Hospital Closure and Hospital Choice: How Hospital Quality and Availability will Affect Rural Residents
Deepak Premkumar (firstname.lastname@example.org), Dave Jones (email@example.com), and Peter Orazem (firstname.lastname@example.org)
The population shift from rural to urban regions has decreased the population density around hospitals in small towns and rural areas. At the same time, the availability of improved road systems that lower travel times, an improved ability to deliver health services via the Internet, and larger urban-rural gaps in access to the latest medical technologies may make urban hospitals more attractive for rural patients. Following a pattern of decline that started in the 1970s, these factors have led to a steady decrease in the number of rural hospitals over the last two decades—since 1990, the number of rural hospitals has decreased 20 percent while the number of urban hospitals has only decreased 3.5 percent (Figure 1).
To help stop the decline in the number of rural hospitals, in the 1990s Medicare enacted the Critical Access Hospital program. With rural hospitals being particularly dependent on publicly subsidized healthcare—almost 60 percent of their revenue comes from Medicare and Medicaid—the program was devised to prop up hospitals in isolated areas where residents had few other healthcare options.
Under its original rules, these hospitals had to be located at least 35 miles away from any other hospital, which means only about one-third of the nation’s 1,300 Critical Access Hospitals would have qualified under the original rules. However, the law was amended to allow states to designate “necessary provider” hospitals, which lessened or removed proximity restrictions.
More recently, federal budgetary constraints have led to renewed interest in re-imposing the more stringent rules, which would lead to further closure of rural hospitals in Iowa and elsewhere.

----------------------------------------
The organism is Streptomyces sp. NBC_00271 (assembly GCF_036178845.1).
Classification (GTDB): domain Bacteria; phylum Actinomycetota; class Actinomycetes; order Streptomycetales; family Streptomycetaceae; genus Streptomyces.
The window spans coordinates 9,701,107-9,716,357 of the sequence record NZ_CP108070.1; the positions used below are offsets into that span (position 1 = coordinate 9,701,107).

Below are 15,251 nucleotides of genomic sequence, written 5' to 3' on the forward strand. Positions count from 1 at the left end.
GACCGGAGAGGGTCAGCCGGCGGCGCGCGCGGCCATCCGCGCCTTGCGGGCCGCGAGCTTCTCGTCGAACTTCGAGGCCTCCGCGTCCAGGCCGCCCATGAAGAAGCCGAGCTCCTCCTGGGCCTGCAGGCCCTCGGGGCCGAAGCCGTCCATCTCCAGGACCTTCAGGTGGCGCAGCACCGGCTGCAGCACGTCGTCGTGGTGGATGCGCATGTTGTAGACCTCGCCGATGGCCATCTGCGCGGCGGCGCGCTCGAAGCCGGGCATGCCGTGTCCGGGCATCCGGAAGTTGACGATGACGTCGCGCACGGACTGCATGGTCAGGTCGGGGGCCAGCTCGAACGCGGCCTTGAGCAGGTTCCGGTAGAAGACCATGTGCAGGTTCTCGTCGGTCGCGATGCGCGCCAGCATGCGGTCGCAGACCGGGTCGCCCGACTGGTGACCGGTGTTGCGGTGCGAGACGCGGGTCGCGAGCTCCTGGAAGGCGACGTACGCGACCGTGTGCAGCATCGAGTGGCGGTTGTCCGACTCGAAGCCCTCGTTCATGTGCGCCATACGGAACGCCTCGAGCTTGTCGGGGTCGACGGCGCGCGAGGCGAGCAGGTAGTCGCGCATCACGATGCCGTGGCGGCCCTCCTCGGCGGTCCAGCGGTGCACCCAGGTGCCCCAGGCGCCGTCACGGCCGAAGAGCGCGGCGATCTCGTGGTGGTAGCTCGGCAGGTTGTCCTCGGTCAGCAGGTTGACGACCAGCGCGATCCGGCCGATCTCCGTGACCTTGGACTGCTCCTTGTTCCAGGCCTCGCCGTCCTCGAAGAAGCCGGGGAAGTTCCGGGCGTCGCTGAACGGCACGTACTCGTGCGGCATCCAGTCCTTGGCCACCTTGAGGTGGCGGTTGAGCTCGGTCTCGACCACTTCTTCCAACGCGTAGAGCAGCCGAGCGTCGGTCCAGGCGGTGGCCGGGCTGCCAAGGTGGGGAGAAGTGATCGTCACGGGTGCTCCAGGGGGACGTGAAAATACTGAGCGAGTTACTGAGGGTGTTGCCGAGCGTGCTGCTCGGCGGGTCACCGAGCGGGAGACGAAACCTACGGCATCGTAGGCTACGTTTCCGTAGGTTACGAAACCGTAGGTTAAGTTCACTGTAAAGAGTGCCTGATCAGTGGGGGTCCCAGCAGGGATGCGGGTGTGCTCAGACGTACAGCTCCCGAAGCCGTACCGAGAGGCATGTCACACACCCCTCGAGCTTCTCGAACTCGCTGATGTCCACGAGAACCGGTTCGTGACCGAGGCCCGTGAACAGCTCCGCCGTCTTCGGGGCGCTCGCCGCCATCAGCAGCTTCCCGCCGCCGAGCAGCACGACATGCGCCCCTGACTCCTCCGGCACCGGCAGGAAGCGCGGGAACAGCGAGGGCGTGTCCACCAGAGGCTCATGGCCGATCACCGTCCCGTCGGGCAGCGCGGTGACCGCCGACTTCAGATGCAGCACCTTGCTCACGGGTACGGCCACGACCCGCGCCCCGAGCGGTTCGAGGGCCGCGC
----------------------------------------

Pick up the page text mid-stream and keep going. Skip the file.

This study estimates how rural patients make tradeoffs between hospital quality and distance in deciding whether to choose the nearest hospital or to travel farther for an alternative. We base our analysis on an empirical model that estimates the sensitivity of rural choice of local, urban, or specialized research hospitals on distance to, and quality of, each of the three hospital options. We derive estimates of hospital choice for inpatient visits, for outpatient visits, separately for the most commonly diagnosed illnesses, and for emergency or nonemergency admissions. We use these estimates to simulate how potential hospital closings will alter hospital choices made by rural Iowa patients. We illustrate how two hospital closing scenarios: (a) closing 25 percent of the lowest quality rural hospitals; and, (b) closing 15 percent of the least-used rural hospitals in Iowa, affect the average distance to, and quality of, the chosen hospital.
Few studies have evaluated the role of hospital quality in patient choices; however, this is likely to be a key factor explaining the incentives to bypass rural hospitals. Liu et al. (2007) surveyed 647 hospital inpatients for their assessments as to why patients would bypass a local hospital. Following the lack of local specialists, the second-most common reason cited for bypassing a local hospital was poor reputation or quality of local care.
Health Grades, Inc. compiled the data on hospital quality. There are significant quality differences between hospitals, exemplified by the company’s simple one-to-five-star rating system. To avoid missing data, we used the two most common ailments, heart failure and pneumonia, to measure hospital quality.1 Table 1 illustrates a pronounced rise in quality when comparing rural hospitals to urban or research hospitals, with urban hospitals actually marginally outperforming research hospitals.2
To estimate the tradeoffs between the two factors in hospital choice we were granted access to the Iowa Hospital Association recorded visits for all Iowa hospitals occurring between January 1, 2002 and December 31, 2002. The database includes 209,687 inpatient records for patients treated and discharged during this period and 138,685 outpatient records. Inclusion in the outpatient database does not require admission or release from the hospital, but only that the patient received treatment at an Iowa hospital. We then divided hospitals into rural, urban, and research groups. Rural hospitals are designated by the population density of the hospital county. Urban hospitals reside in counties containing a metropolitan statistical area. The research hospitals are located in Des Moines and Iowa City.